you play your tens in the “wrong” order. Once you declare the
marriage and your ♦Q wins the first trick, you will play your 3 tens
in some order. Let’s assume for the moment that the order is ♠T,
♥T, ♣T. Suppose the original hands were something like the following:
**Katharina:**

♠ AQ

♥ AJ

♣ K

♦ —**You:**

♠ T

♥ T

♣ T

♦ KQIf you play your tens in an arbitrary order, it turns out that there are 40 of these additional hands Katharina could hold that will cause you to lose. But if you are careful about the order in which you play your tens, you can decrease this number to

**25**. This is the “fascinating bit of strategy” I mentioned earlier. - Finally, there are certain hands she could hold containing ♦AJ
and one other ace that would cause you to lose. (I thank Florian
Wisser, the author of Doktor
Schnaps, for pointing out these additional cases that I had missed
in my original analysis.) One example of such a hand is the following:
**Katharina:**

♠ AQJ

♥ —

♣ —

♦ AJ**You:**

♠ T

♥ T

♣ T

♦ KQA slightly more complicated example is the following:

**Katharina:**

♠ A

♥ QJ

♣ —

♦ AJ**You:**

♠ T

♥ T

♣ T

♦ KQ**Katharina:**(14 points)

♠ A

♥ Q

♣ —

♦ J**You:**(52 points)

♠ T

♥ —

♣ T

♦ KAny hand in which she hold ♦AJ, another ace, and any additional two cards, except for the case when the additional two cards are each singleton (that is, each alone in its suit), plays similarly. There are 3⋅3 = 9 hands in which the two additional cards are in the same suit as the nontrump ace, 3⋅3⋅2⋅3 = 54 hands in which one of the two additional cards is in the same suit as the nontrump ace, and 3⋅2⋅3 = 18 hands in which the two additional cards are together in their own suit, for a total of 9 + 54 + 18 =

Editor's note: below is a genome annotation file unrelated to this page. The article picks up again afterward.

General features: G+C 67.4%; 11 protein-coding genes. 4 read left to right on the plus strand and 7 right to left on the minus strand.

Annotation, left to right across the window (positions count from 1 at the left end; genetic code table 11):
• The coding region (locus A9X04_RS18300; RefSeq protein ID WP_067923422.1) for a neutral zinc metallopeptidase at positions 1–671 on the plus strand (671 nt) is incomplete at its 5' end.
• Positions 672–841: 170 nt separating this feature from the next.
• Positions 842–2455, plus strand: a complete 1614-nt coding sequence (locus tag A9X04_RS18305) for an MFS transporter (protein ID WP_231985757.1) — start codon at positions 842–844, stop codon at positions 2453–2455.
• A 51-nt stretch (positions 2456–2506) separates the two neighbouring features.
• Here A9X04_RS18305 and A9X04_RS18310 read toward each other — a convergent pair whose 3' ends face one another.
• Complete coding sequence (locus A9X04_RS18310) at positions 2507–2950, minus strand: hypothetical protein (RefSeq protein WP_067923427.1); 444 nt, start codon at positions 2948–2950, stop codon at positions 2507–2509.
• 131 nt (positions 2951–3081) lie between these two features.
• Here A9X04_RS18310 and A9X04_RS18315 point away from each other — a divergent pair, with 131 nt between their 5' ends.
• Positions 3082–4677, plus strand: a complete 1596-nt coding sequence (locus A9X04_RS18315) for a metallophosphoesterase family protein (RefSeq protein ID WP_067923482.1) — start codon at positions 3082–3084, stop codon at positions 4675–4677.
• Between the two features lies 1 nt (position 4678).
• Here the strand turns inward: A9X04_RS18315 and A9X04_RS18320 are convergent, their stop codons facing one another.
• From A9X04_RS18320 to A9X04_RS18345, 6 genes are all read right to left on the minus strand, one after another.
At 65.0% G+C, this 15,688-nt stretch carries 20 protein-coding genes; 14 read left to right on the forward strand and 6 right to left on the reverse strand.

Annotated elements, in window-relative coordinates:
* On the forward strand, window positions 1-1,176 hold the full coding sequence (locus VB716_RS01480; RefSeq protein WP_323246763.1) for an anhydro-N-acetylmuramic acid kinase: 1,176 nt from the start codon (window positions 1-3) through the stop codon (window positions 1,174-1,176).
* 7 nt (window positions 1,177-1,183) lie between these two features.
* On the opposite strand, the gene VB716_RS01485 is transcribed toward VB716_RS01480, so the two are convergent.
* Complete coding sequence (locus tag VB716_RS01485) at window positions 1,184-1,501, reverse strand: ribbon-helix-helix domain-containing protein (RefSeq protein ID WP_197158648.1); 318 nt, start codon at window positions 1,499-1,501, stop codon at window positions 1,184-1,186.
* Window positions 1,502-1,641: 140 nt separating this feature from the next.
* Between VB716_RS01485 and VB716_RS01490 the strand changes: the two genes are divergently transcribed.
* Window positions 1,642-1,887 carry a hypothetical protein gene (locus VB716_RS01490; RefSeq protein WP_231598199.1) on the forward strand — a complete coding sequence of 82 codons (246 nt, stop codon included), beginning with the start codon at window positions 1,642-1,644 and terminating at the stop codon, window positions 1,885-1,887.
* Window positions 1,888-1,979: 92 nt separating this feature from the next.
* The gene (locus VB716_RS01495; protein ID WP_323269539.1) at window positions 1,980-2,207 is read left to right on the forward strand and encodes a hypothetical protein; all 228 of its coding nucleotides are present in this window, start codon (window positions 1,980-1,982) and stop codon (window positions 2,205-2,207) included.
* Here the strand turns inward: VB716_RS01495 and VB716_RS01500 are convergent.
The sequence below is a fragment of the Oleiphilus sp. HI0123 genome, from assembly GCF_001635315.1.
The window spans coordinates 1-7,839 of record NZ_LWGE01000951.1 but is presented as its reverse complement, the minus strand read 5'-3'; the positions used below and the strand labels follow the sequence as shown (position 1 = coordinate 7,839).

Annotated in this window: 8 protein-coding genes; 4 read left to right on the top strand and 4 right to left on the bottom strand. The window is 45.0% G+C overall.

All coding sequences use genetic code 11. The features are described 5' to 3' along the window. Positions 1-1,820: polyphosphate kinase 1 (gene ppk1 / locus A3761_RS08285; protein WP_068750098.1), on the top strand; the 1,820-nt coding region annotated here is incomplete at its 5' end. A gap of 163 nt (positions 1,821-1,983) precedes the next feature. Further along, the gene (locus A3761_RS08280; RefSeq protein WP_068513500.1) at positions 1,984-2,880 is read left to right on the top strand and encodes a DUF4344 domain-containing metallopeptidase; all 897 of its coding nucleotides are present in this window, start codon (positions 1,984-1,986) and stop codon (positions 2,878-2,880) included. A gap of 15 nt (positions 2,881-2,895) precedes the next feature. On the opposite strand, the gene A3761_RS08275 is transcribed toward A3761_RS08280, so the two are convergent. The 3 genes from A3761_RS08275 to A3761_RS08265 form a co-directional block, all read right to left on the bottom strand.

**81**hands.

In total, then, there are 10 + 180 + 156 + 25 + 81 = 452 starting hands Katharina could hold that would defeat your play.

How many starting hands are possible for Katharina in total? This is the number of combinations of 5 cards chosen from the 14 you cannot see, which is

(14⋅13⋅12⋅11⋅10) / (5⋅4⋅3⋅2⋅1) = 2002.

Therefore, the probability that you will fail to reach 66 trick points is 452/2002 = 0.226 and the probability you will succeed is 1 − 0.226 = 0.774. That is a good probability of success.

Armed with these probabilities, we can now compute the expected number of game points you will gain if you close the stock and declare the marriage: it is 0.774(+3) + 0.226(−3) = 1.65. That seems a good result. What is surprising is that you can achieve such a good result by closing the stock, even though you are missing all the aces!

If you instead leave the stock open and declare the royal marriage, there is some chance that you will lose the first trick and therefore limit your gain to 2 game points or less. Even if you win the first trick, there is a good chance that you will draw a small nontrump card from the stock, and then what will you do? In addition, leaving the stock open just increases the chance that Katharina picks up another ace. The situation with the stock left open is unclear to me, but I imagine your expected gain decreases slightly by leaving the stock open.

© 2014 Martin Tompa. All rights reserved.